It was with that birth that I realized I had been chasing a fantasy that didn't exist. It didn't matter how my babies were born.
I always thought of myself as this crunchy granola "earth mama"—breastfeeding, cloth diapering, babywearing—I had a specific image in my head of how I wanted to be. On the go, my daughter had to have the organic cheesy crackers for a snack. At the pool, it was the expensive sunscreen that cost more than my own shampoo and conditioner combined. And sleep training? Forget about it. I was attachment parenting all the way.
But there was one topic that always left me silent when it came up at playgroup—birth.
My daughter was breech and had been born via C-section. It was a decision my doctor and I mutually agreed upon after talking through my options, yet I still felt as if I'd been cheated out of the full birth experience.
So when other mamas would share their birth stories—hours spent in labor, pain management techniques, an exact number of pushes—I listened quietly, feeling like I didn't have anything to contribute to the conversation. For me, becoming a mother had been a relatively easy and painless hour in the operating room under the care of my skilled OB-GYN. I felt like a sham. Like, I'd somehow taken the easy way out.
I envisioned the perfect birth as hours (perhaps days!) of painful contractions that I would need to breathe and meditate through (no pain medication of course). My partner would speak lovingly to me as I tapped into my true maternal power and pushed the baby out in a few quick pushes.
That's what I thought birth should be and so I felt like a failure.
Two years later when I was pregnant with my second child I was determined to have a vaginal birth after cesarian (VBAC). Early on, I expressed my wishes to my doctor and she reassured me I was an excellent candidate for TOLAC (trial of labor after C-section). I did everything I could to remain healthy and active during my pregnancy—walking, swimming, prenatal yoga, mindful meditation, healthy weight gain. I was a model patient.
And when my second child was also found to be in a breech position near the end of my pregnancy, I really stepped it up. Under the guidance of my doctor, I tried chiropractic care to coax my baby into a head-down position and spent every evening lying inverted on an ironing board.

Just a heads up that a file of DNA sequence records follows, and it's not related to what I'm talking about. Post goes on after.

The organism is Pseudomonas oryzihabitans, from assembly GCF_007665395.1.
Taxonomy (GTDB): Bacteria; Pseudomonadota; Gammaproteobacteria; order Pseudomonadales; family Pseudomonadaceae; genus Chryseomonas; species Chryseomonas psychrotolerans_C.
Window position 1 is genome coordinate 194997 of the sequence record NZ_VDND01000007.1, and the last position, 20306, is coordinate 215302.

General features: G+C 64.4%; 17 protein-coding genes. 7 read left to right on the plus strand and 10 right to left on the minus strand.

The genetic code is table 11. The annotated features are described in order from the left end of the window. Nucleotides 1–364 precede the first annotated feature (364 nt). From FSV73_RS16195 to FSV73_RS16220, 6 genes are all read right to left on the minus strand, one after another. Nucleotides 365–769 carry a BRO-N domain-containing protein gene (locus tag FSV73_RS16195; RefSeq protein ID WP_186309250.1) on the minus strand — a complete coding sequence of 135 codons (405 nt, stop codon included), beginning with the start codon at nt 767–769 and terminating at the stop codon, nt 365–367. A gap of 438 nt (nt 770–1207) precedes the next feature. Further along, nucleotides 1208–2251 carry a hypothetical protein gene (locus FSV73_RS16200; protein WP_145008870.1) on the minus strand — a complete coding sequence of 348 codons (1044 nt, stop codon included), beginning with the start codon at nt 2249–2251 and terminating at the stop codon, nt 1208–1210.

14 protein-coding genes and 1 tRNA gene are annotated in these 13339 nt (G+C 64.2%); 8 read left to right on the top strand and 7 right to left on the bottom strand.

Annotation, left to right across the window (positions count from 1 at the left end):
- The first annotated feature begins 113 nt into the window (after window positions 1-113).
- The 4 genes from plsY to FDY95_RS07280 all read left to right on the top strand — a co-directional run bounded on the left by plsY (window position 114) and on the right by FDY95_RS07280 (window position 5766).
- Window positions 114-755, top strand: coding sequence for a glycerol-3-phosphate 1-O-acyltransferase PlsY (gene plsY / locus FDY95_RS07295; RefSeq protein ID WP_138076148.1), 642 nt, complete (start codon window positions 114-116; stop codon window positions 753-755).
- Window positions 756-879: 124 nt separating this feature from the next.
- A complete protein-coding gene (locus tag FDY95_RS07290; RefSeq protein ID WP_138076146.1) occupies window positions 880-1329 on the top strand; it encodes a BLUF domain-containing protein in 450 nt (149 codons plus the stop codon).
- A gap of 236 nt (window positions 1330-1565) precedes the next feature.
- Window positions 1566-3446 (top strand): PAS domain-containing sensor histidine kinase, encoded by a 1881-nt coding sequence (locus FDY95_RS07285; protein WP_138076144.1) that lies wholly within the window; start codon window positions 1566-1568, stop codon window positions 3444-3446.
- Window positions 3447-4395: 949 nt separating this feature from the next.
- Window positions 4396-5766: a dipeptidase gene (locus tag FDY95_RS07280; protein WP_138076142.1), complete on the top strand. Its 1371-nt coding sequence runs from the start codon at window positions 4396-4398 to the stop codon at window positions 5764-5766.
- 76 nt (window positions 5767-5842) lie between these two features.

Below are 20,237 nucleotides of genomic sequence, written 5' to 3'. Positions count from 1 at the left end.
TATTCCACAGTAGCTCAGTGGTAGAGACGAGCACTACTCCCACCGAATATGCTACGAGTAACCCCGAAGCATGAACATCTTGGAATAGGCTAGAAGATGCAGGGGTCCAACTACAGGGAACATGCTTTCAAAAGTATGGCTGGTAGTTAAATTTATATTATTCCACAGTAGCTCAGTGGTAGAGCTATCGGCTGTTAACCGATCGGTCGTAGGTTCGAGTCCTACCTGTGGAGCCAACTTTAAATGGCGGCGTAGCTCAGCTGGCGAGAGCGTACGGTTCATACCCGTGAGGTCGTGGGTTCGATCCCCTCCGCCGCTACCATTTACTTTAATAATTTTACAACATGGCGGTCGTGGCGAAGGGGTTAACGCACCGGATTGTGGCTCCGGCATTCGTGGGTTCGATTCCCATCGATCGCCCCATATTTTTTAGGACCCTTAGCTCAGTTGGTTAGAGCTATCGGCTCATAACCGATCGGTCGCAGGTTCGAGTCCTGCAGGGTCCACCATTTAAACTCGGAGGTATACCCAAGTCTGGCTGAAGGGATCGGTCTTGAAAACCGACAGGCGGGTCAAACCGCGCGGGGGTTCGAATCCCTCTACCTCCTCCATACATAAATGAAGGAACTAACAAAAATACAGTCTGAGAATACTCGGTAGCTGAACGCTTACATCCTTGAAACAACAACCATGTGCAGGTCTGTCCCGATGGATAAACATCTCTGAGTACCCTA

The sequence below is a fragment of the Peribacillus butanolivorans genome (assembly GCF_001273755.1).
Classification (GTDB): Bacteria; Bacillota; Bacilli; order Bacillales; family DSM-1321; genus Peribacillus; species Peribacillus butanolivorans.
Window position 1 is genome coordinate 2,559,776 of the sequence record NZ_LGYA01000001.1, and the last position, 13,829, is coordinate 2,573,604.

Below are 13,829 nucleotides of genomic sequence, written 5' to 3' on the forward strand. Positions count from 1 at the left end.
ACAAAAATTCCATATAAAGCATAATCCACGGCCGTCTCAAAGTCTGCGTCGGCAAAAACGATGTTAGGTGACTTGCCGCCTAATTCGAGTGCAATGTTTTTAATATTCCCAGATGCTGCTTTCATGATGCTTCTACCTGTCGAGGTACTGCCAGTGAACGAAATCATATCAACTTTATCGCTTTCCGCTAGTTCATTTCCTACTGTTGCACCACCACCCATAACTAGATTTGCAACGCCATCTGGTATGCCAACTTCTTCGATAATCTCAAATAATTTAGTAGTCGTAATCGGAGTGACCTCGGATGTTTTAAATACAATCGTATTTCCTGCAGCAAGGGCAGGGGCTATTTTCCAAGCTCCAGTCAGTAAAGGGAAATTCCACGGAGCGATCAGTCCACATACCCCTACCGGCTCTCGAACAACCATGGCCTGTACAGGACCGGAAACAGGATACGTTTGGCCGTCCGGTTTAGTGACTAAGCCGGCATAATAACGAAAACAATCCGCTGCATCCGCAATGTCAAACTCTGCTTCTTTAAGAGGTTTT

It didn't make a difference. My second daughter remained breech and arrived unexpectedly at 38-weeks, also via C-section. I was devastated my birth hadn't gone as planned, but as a second-time mama, I could better appreciate that my daughter arrived safe and healthy.
Labor with my third child threw us for a loop. After more than 12 hours of painful contractions, no sleep, and very little to eat, I told my midwife I needed help. I needed the epidural. Now.
Everyone around me sprang into action and swiftly got me pain relief. I blissfully took a power nap. Good thing, too, because my son took nearly three hours to be delivered. When he was finally resting on my chest I felt relief. But mixed in with that and my overwhelming happiness, was still the sense that I had somehow failed. I had been "weak" in choosing pain medication. I should have kept going. I should have been able to deliver him naturally. I should have…
I was so hung up on not achieving the "perfect birth," I couldn't appreciate what I did have. Three beautiful children. Healthy and happy. An easy recovery after each birth.
Looking back I can see how ridiculous it was, but at the time the sense of failure was very real to me.
I know now that everyone's journey to parenthood will be different. That there is no such thing as a perfect birth. No perfect path. But what really opened my eyes to that truth was my fourth child's birth.
My fourth child, our last, was born quickly. No time to consider an epidural quickly. Three big pushes and she was born. I was elated! But I also remember saying to my husband over and over, "Who would do that more than once?!" The pain (for me) had been almost unbearable.
It was with that birth that I realized I had been chasing a fantasy that didn't exist. It didn't matter how my babies were born. There had been pros and cons in each scenario. Pain and joy with each birth. In a way, birth is the perfect primer for parenthood—things rarely go exactly as planned and each child's timing is unique.
I try to be more gentle with myself these days and eliminate any parenting fantasies. I am grateful for my four unique children and their unique birth stories.
And over time I'm finding, with fewer expectations for myself, I am better able to appreciate both the joy and the pain of parenthood.